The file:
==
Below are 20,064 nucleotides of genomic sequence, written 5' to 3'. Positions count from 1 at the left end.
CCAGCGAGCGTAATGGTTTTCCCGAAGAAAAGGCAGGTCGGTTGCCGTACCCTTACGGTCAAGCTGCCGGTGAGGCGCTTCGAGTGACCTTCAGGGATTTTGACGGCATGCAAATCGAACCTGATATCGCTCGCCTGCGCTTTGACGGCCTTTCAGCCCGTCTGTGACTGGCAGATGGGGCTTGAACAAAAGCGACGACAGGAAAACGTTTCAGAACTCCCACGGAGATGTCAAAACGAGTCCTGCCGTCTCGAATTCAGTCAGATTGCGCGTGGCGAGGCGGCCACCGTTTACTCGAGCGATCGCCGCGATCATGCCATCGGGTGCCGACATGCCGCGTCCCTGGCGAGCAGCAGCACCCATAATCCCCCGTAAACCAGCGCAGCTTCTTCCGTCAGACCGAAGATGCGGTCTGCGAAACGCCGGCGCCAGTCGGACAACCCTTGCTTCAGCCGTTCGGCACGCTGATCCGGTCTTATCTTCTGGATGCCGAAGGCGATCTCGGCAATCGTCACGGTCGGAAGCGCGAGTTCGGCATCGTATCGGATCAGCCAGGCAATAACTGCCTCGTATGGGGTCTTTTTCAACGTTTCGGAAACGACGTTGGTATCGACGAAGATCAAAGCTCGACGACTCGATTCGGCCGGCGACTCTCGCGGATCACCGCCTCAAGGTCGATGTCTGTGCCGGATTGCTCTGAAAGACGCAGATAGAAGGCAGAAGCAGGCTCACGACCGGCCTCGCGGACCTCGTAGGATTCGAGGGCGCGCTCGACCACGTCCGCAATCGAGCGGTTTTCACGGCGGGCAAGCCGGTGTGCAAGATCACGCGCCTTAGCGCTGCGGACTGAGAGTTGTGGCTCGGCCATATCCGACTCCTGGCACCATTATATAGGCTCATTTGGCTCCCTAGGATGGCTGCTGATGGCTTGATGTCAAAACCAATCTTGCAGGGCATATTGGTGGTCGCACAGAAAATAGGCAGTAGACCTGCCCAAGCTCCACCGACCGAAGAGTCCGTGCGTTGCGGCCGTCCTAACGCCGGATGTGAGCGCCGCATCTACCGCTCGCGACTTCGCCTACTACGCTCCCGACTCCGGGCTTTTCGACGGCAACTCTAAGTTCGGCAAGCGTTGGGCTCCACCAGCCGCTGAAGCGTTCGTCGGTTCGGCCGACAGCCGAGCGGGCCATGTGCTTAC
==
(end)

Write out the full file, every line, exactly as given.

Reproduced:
Below are 20,064 nucleotides of genomic sequence, written 5' to 3'. Positions count from 1 at the left end.
CCAGCGAGCGTAATGGTTTTCCCGAAGAAAAGGCAGGTCGGTTGCCGTACCCTTACGGTCAAGCTGCCGGTGAGGCGCTTCGAGTGACCTTCAGGGATTTTGACGGCATGCAAATCGAACCTGATATCGCTCGCCTGCGCTTTGACGGCCTTTCAGCCCGTCTGTGACTGGCAGATGGGGCTTGAACAAAAGCGACGACAGGAAAACGTTTCAGAACTCCCACGGAGATGTCAAAACGAGTCCTGCCGTCTCGAATTCAGTCAGATTGCGCGTGGCGAGGCGGCCACCGTTTACTCGAGCGATCGCCGCGATCATGCCATCGGGTGCCGACATGCCGCGTCCCTGGCGAGCAGCAGCACCCATAATCCCCCGTAAACCAGCGCAGCTTCTTCCGTCAGACCGAAGATGCGGTCTGCGAAACGCCGGCGCCAGTCGGACAACCCTTGCTTCAGCCGTTCGGCACGCTGATCCGGTCTTATCTTCTGGATGCCGAAGGCGATCTCGGCAATCGTCACGGTCGGAAGCGCGAGTTCGGCATCGTATCGGATCAGCCAGGCAATAACTGCCTCGTATGGGGTCTTTTTCAACGTTTCGGAAACGACGTTGGTATCGACGAAGATCAAAGCTCGACGACTCGATTCGGCCGGCGACTCTCGCGGATCACCGCCTCAAGGTCGATGTCTGTGCCGGATTGCTCTGAAAGACGCAGATAGAAGGCAGAAGCAGGCTCACGACCGGCCTCGCGGACCTCGTAGGATTCGAGGGCGCGCTCGACCACGTCCGCAATCGAGCGGTTTTCACGGCGGGCAAGCCGGTGTGCAAGATCACGCGCCTTAGCGCTGCGGACTGAGAGTTGTGGCTCGGCCATATCCGACTCCTGGCACCATTATATAGGCTCATTTGGCTCCCTAGGATGGCTGCTGATGGCTTGATGTCAAAACCAATCTTGCAGGGCATATTGGTGGTCGCACAGAAAATAGGCAGTAGACCTGCCCAAGCTCCACCGACCGAAGAGTCCGTGCGTTGCGGCCGTCCTAACGCCGGATGTGAGCGCCGCATCTACCGCTCGCGACTTCGCCTACTACGCTCCCGACTCCGGGCTTTTCGACGGCAACTCTAAGTTCGGCAAGCGTTGGGCTCCACCAGCCGCTGAAGCGTTCGTCGGTTCGGCCGACAGCCGAGCGGGCCATGTGCTTAC